I have heard it twice in seven days. Twice, at two very interesting events, run by two very respectable think-tanks: Its those dreaded Daily Mail readers who are to blame.
In both cases, that journal was being used as a convenient short-hand – to signify something right-wing, reactionary, and irrational. The implication is that there are all these subscribers out there who are somehow intractable. A block of voters who can be persuaded of nothing.
There was an interesting article in the Sunday Times a few weeks ago, comparing David Cameron to Hilary Clinton. Both politicians, said Andrew Sullivan, are “scared of what they believe”. They are under the impression that the rest of their country does not share their politics. And so they triangulate and obfuscate.
I think a similar fear is being expressed when the left-winger cites the problem of the Daily Mail. But while both Clinton and Cameron’s fears may actually be justified, I think the lefty’s worries are pretty groundless. First, I think popular culture is against the Mail: Think of the ridicule piled upon it on by those TV panel shows, or in the blogosphere. Second, the idea that any section of the population is a single-minded Mobb, is as false as it is patronising.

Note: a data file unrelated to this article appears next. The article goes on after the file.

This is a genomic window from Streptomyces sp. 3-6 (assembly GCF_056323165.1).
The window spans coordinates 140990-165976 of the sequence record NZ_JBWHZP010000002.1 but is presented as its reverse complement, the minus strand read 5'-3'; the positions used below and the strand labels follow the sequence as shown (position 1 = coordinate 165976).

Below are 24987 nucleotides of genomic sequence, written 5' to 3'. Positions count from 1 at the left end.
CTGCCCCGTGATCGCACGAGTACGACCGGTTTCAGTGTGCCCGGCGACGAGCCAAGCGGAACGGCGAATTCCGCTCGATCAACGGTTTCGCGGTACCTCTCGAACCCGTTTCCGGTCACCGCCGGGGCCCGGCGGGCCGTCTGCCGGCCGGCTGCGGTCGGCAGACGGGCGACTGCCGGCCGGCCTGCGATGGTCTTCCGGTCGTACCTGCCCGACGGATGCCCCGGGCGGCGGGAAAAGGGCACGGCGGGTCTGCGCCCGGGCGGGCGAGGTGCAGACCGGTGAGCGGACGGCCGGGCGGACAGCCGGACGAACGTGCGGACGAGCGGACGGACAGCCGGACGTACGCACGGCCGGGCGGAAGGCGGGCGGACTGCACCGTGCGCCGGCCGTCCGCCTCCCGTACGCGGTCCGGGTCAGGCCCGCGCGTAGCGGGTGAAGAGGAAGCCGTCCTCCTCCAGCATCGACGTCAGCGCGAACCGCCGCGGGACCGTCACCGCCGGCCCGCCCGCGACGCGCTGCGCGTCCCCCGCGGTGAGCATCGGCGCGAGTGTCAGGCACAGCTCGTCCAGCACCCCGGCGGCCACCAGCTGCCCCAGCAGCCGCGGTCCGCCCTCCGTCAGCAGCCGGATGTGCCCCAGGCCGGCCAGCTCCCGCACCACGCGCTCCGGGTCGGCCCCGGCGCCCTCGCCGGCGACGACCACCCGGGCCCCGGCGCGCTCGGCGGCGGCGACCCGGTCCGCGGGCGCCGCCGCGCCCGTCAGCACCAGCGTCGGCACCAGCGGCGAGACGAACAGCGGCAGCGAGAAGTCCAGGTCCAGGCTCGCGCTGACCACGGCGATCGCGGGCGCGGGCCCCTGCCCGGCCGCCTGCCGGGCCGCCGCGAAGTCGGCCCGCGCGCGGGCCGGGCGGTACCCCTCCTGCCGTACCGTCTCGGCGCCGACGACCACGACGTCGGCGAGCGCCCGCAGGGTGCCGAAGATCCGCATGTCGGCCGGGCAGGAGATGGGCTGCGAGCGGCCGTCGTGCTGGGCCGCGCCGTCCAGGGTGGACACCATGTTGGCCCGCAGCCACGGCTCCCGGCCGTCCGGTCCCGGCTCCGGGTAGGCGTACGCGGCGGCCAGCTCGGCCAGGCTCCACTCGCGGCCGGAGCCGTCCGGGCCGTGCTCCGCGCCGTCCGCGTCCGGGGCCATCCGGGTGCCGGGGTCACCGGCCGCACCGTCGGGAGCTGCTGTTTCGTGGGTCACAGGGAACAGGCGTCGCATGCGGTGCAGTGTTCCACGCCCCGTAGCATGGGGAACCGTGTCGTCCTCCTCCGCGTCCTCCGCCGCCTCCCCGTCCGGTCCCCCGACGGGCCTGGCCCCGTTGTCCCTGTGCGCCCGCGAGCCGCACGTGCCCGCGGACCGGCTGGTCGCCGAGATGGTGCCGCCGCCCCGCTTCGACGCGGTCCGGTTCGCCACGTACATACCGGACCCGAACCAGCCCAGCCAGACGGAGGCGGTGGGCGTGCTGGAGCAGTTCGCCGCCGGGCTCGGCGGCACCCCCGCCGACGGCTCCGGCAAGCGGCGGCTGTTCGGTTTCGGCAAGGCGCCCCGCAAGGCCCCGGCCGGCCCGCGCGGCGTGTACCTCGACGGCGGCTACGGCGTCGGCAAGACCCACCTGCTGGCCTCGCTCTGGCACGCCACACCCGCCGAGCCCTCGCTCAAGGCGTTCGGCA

Worse, though, is that it is defeatest. Assume that Daily Mail readers are a lost cause, and your own campaign becomes a lost cause too. We need to be more confident in the power of our own arguments, and make better arguments too. Not even the government is doing that at the moment. The Daily Mail does not represent the bulk of British opinion: It represents what a small number of editors think British opinion should be.
So, by all means let us continue fisk and critique articles in the Mail, but let’s have a moratorium on the clichés of the dreaded ‘Daily Mail Readership’. If you want to invoke a bogey-man, well, there’s always The Daily Express Readership instead. They’re still fair game.